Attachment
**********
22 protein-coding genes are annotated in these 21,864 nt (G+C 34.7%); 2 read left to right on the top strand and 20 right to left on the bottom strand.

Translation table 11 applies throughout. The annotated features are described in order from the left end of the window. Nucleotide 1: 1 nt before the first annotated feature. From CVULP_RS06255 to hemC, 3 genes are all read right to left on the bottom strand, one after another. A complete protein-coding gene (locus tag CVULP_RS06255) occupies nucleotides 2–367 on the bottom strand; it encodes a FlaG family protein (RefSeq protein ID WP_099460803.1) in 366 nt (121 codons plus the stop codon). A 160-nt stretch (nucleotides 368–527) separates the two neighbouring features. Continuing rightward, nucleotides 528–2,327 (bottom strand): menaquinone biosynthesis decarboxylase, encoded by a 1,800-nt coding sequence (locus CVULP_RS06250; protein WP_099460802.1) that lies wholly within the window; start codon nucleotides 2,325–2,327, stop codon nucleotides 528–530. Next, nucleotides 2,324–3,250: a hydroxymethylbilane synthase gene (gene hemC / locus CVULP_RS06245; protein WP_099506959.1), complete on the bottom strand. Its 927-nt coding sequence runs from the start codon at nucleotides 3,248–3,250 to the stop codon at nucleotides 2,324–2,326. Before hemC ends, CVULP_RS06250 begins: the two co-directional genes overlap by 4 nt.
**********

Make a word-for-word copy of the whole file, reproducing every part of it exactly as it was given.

22 protein-coding genes are annotated in these 21,864 nt (G+C 34.7%); 2 read left to right on the top strand and 20 right to left on the bottom strand.

Translation table 11 applies throughout. The annotated features are described in order from the left end of the window. Nucleotide 1: 1 nt before the first annotated feature. From CVULP_RS06255 to hemC, 3 genes are all read right to left on the bottom strand, one after another. A complete protein-coding gene (locus tag CVULP_RS06255) occupies nucleotides 2–367 on the bottom strand; it encodes a FlaG family protein (RefSeq protein ID WP_099460803.1) in 366 nt (121 codons plus the stop codon). A 160-nt stretch (nucleotides 368–527) separates the two neighbouring features. Continuing rightward, nucleotides 528–2,327 (bottom strand): menaquinone biosynthesis decarboxylase, encoded by a 1,800-nt coding sequence (locus CVULP_RS06250; protein WP_099460802.1) that lies wholly within the window; start codon nucleotides 2,325–2,327, stop codon nucleotides 528–530. Next, nucleotides 2,324–3,250: a hydroxymethylbilane synthase gene (gene hemC / locus CVULP_RS06245; protein WP_099506959.1), complete on the bottom strand. Its 927-nt coding sequence runs from the start codon at nucleotides 3,248–3,250 to the stop codon at nucleotides 2,324–2,326. Before hemC ends, CVULP_RS06250 begins: the two co-directional genes overlap by 4 nt.